The Daily Dash is a quick look at what is happening in the freight ecosystem. In today’s edition, the FreightWaves Carrier Summit concluded on Thursday with a series of sessions focused on carriers, driver recruiting, the supply chain and technology. Plus, U.S. Xpress CEO Eric Fuller explains what a digital trucking fleet is, Amazon suffers another court loss, and Prologis is training the workers of the future.
Carrier Summit concludes
The FreightWaves Carrier Summit concluded its two-day run on Thursday, with sessions focused on driver recruiting during COVID-19, merger and acquisition activity, next-generation technologies, and carrier benchmarking just a few of the topics.
FreightWaves editorial staff has the event covered. Click here to browse through the articles from Day 2.
What is a digital trucking fleet?
U.S. Xpress recently launched the first “digital” trucking fleet. FreightWaves CEO Craig Fuller sat down with his brother Eric, the CEO of U.S. Xpress, to discuss the fleet and what it was like to take over the family business.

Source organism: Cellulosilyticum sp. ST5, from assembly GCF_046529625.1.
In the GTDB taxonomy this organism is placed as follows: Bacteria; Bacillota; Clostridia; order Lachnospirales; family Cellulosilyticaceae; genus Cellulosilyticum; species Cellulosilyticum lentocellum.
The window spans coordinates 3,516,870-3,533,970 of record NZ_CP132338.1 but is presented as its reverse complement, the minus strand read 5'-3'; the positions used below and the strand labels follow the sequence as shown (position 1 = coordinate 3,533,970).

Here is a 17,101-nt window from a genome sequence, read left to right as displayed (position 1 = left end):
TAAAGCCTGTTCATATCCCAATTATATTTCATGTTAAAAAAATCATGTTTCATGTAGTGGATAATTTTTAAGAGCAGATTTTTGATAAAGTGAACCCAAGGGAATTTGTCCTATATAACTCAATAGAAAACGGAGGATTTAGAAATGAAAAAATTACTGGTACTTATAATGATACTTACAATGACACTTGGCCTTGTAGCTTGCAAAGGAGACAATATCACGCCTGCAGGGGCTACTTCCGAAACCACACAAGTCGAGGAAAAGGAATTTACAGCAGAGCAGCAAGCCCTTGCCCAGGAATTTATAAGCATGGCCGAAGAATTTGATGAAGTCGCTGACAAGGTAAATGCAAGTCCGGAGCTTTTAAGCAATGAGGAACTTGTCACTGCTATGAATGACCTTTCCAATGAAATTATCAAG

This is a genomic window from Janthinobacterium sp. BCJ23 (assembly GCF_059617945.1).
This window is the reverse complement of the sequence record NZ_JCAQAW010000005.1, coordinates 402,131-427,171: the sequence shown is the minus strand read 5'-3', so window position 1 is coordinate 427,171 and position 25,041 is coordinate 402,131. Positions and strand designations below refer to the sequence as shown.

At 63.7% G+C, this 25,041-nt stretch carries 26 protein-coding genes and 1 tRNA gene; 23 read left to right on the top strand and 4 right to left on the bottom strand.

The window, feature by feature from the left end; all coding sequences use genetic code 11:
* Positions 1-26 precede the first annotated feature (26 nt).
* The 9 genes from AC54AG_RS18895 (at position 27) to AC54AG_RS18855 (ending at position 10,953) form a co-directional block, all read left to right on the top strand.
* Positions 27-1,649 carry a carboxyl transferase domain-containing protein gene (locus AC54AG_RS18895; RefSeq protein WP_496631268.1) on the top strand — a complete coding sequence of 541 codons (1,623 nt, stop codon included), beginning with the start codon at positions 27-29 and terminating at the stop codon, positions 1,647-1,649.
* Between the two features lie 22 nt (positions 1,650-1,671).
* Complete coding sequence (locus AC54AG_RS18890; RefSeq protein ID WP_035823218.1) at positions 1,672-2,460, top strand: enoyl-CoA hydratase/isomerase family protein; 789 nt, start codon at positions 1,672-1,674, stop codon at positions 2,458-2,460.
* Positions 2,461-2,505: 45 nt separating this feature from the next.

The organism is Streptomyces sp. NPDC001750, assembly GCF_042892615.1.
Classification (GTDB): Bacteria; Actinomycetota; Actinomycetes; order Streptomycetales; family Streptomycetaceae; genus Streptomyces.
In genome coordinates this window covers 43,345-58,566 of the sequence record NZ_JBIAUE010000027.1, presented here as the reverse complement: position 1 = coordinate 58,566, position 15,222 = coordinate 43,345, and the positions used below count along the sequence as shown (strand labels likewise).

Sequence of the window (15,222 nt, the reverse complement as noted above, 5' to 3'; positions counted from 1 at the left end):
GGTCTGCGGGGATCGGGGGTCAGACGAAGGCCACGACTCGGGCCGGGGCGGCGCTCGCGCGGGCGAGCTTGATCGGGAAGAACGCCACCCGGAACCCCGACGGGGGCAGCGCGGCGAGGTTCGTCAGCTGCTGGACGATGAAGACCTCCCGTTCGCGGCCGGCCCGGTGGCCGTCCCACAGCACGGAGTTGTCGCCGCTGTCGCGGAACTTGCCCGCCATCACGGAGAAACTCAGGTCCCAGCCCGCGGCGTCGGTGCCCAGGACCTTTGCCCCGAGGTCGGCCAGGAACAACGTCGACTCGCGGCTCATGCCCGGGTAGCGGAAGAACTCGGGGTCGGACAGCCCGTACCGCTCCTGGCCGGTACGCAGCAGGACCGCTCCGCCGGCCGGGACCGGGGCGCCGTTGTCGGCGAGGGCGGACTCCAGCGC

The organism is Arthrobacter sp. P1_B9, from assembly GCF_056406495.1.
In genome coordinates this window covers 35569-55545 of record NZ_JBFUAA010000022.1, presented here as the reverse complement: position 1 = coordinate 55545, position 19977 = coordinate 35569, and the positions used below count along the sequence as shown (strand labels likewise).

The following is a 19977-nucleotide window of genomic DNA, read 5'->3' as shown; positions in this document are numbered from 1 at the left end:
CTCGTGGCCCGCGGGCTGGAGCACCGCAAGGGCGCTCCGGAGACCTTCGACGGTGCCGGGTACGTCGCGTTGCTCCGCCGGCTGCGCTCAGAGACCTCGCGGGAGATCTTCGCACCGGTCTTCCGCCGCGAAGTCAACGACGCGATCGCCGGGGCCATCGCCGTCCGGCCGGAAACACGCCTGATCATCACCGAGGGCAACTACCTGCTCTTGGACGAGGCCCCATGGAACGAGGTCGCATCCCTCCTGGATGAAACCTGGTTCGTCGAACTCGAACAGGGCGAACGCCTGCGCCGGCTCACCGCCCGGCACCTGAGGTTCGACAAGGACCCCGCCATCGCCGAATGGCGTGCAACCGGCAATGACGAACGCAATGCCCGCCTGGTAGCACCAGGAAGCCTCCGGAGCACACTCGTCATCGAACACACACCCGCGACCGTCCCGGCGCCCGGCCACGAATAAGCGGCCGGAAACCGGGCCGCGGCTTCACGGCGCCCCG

Linda Baker has the story: FreightWaves Carrier Summit: U.S. Xpress CEO talks digitization, taking over family business
Another day, another court loss
A court has once again ruled against Amazon, this time determining that the e-tailer can’t force dissatisfied workers into arbitration rather than litigation. The decision applies to workers in California who are involved in last-mile delivery.
John Kingston explains why this ruling is important: Appeals court agrees Amazon can’t force Flex drivers into arbitration
Training new workers
Prologis (NYSE: PLD), a real-estate investment trust, has announced plans to train up to 25,000 workers for a career in transportation, including distribution and logistics operations through a workforce initiative first launched in 2018.
Todd Maiden lays out the timeline for when new workers will be ready: Prologis to train 25,000 workers to bridge logistics ‘hiring gap’
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Did you miss this?
Essential goods retail sales have continued to boost the freight industries into August, based on trends seen in retailers’ third-quarter earnings reports. Back-to-school sales have been slow, so the trend may not last, but retailers are generally happy.
Todd Maiden explains the impact on freight volumes: Sales pop, inventories drop for essential retail; trucking the beneficiary
Hammer down, everyone.